Saturday, May 31, 2008

3 Pentecost

June 1, 2008
All Saints Episcopal Church
Valley City, ND

Matthew 7.21-29

“Not everyone who says to me, ‘Lord, Lord’ will enter the Kingdom of heaven, but only those who do the will of my Father, who is in heaven.”

Most of us, when we hear this, have a pretty clear understanding of what Jesus is getting at, because, let’s face it—we’ve all done it. We have all talked Christianity with our lips and yet haven’t lived it out in our lives. We’ve talked the talk, so to speak, but haven’t walked the walk.

What Jesus is talking about today is that we can go through the motions all we want when it comes to our religion, but if we have no faith—and if we don’t actually go out and live our faith—then we have failed. We have failed God, we have failed each other as Christians and we have failed ourselves.

Faith is essential to being a Christian. Faith is more than just going through the motions. Faith is something that transforms us and makes us better. It motivates us and changes us. It makes us live out that faith.

As we are no doubt aware of, one can be religious without having any real faith. We can say “Lord, Lord” all we want, yet we don’t feel anything in our heart. There was has been a theological movement over the last couple hundred years called “religious atheism” or “Christian atheism.” The belief was that one could be a Christian without believing anything. One didn’t have to believe in the miracles stories of Jesus or the Old Testament. One didn’t have to believe in the fact that Jesus was the Son of God or God in the flesh. One didn’t have to believe in the Resurrection. One didn’t even have to believe in God. But as long as one believed in the moral teaching of Jesus—as long as one believed in what Jesus said, rather than what Jesus did—one could still be a Christian. That movement hasn’t gained a whole lot of momentum and it has flamed and fizzled quite often over the years. But these days we do still have some very popular theologians who like to push the edge on thinking like this.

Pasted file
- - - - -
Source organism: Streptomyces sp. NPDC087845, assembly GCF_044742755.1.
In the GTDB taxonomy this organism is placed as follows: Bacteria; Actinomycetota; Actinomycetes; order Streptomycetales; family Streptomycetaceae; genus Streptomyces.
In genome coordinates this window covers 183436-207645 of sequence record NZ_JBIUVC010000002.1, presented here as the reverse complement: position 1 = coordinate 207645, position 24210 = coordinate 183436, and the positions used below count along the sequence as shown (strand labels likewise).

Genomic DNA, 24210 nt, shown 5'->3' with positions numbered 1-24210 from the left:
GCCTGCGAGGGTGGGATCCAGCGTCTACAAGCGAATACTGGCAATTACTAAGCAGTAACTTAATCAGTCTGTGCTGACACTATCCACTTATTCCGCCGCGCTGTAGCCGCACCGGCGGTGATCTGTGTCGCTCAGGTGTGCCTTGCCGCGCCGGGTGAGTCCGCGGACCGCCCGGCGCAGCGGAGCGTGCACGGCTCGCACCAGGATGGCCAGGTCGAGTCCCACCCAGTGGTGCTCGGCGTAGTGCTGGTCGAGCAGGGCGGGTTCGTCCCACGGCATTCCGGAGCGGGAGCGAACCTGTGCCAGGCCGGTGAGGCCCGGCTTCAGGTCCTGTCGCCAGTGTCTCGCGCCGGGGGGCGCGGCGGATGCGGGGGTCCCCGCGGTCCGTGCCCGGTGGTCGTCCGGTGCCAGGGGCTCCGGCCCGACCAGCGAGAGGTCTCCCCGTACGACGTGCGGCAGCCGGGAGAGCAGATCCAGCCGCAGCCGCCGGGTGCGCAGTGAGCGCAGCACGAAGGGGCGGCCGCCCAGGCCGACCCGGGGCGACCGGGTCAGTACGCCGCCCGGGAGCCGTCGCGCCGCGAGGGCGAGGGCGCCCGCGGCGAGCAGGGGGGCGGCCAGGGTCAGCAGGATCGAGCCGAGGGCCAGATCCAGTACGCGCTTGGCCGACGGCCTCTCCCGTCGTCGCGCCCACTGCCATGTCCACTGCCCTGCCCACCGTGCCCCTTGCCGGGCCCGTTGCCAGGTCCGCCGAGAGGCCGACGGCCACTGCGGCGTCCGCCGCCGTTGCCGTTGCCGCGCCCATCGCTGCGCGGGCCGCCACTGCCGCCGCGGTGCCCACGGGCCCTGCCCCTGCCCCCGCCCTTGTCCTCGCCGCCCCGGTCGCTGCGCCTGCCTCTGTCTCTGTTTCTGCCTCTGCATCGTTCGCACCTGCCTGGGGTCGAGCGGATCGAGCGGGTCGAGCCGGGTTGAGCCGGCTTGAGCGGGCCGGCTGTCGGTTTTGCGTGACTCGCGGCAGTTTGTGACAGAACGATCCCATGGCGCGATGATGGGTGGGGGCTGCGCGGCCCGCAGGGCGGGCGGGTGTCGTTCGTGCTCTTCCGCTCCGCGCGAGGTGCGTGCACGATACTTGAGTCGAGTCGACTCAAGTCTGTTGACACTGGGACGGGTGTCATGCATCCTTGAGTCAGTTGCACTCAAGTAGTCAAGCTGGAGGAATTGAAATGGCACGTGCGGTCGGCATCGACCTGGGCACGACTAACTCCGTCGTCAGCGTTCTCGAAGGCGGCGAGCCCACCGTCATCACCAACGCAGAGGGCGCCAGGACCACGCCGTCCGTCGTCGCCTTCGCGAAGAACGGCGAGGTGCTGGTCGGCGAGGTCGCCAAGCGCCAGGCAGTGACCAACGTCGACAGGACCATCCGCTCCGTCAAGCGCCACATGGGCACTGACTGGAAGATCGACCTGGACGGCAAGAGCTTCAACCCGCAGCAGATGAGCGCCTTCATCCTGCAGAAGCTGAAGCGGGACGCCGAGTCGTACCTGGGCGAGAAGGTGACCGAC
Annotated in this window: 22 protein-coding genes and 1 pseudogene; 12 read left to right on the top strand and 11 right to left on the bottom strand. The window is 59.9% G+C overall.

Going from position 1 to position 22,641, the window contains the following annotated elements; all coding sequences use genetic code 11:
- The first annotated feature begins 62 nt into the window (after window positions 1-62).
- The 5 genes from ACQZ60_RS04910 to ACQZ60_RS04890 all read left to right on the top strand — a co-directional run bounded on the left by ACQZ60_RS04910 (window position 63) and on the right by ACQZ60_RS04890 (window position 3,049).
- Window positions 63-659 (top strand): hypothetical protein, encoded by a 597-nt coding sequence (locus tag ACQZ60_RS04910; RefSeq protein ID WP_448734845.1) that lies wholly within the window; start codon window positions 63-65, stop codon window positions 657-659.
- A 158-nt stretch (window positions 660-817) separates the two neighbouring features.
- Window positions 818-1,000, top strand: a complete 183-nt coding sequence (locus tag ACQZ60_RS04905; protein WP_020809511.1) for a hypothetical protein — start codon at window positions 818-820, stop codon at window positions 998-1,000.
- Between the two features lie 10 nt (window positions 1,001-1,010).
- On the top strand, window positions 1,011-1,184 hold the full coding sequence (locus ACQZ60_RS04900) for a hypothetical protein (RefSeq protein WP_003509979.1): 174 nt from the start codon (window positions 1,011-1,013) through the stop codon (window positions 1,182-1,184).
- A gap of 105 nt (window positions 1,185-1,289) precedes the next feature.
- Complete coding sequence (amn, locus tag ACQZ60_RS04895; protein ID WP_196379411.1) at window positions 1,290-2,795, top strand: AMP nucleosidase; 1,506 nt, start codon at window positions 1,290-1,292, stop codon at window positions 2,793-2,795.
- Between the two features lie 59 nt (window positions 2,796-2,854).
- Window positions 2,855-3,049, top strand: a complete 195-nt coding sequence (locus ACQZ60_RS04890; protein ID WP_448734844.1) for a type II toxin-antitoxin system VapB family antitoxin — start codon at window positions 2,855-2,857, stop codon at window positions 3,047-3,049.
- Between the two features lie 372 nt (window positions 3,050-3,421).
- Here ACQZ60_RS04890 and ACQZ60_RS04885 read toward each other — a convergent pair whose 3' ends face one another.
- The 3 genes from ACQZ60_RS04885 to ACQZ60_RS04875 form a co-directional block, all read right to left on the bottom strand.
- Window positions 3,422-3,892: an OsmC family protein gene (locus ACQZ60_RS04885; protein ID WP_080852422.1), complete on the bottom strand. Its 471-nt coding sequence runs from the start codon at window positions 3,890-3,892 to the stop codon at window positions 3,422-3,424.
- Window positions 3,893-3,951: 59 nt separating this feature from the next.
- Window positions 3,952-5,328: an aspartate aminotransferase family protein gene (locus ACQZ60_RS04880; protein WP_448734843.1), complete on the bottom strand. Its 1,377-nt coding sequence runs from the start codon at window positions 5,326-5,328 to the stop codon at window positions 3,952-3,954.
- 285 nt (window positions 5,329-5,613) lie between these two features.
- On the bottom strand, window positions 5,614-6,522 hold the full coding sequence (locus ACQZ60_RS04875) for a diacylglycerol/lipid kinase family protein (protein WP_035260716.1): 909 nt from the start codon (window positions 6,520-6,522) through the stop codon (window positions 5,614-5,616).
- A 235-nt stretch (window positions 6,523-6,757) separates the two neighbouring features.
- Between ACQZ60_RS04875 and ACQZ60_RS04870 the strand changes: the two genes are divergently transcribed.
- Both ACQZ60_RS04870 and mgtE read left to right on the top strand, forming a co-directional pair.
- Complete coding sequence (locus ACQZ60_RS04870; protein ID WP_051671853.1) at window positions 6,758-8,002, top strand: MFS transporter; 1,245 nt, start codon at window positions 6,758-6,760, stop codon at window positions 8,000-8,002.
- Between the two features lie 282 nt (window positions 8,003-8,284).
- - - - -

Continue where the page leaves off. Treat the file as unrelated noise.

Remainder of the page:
It really does make one think about what he is hoping in and believing in when he prays, Lord, Lord. To me, this kind of atheistic Christianity seems empty. It seems like a pitcher without water. It seems to me to be a perfect example of people making religion an idol in their lives. And we can, in a sense, truly make religion an idol in our lives.

Last Sunday, in our Gospel reading, we heard Jesus saying: One cannot serve two masters. One cannot serve God and wealth—wealth here really in a sense being a symbol for ourselves. We cannot serve both God and ourselves. Religion without faith becomes a very demanding master in our lives. It becomes an idol.

I preached last week at the Cathedral about idols and I asked then: what do you think of when you think of an idol? No doubt, we think of those stone statues pagans worship. But for us, idols mean more than just statues. Idols for us are anything that come between us and God.

The fact is: religion really can become an idol for us as well. What Jesus is referring to in today’s Gospel reading is truly an instance of making religion an idol. If we go through all the motions of religion—of going to church, of praying prayers without believing, of keeping our Christian faith insular, private, if we keep it to ourselves, then it has become an empty, lifeless idol in our lives. It has become the water pitcher without water.

Christianity isn’t about us as individuals. It can never be just about us. The Church is not just about me. It is always about us—as a whole.

Every so often, I find someone coming up to me and saying, Father, I have a real problem the Creed. I don’t believe in the Resurrection of the Body. Or I don’t believe that Jesus was resurrected. Is it all right for me to keep quiet during those parts of the Creed I don’t believe?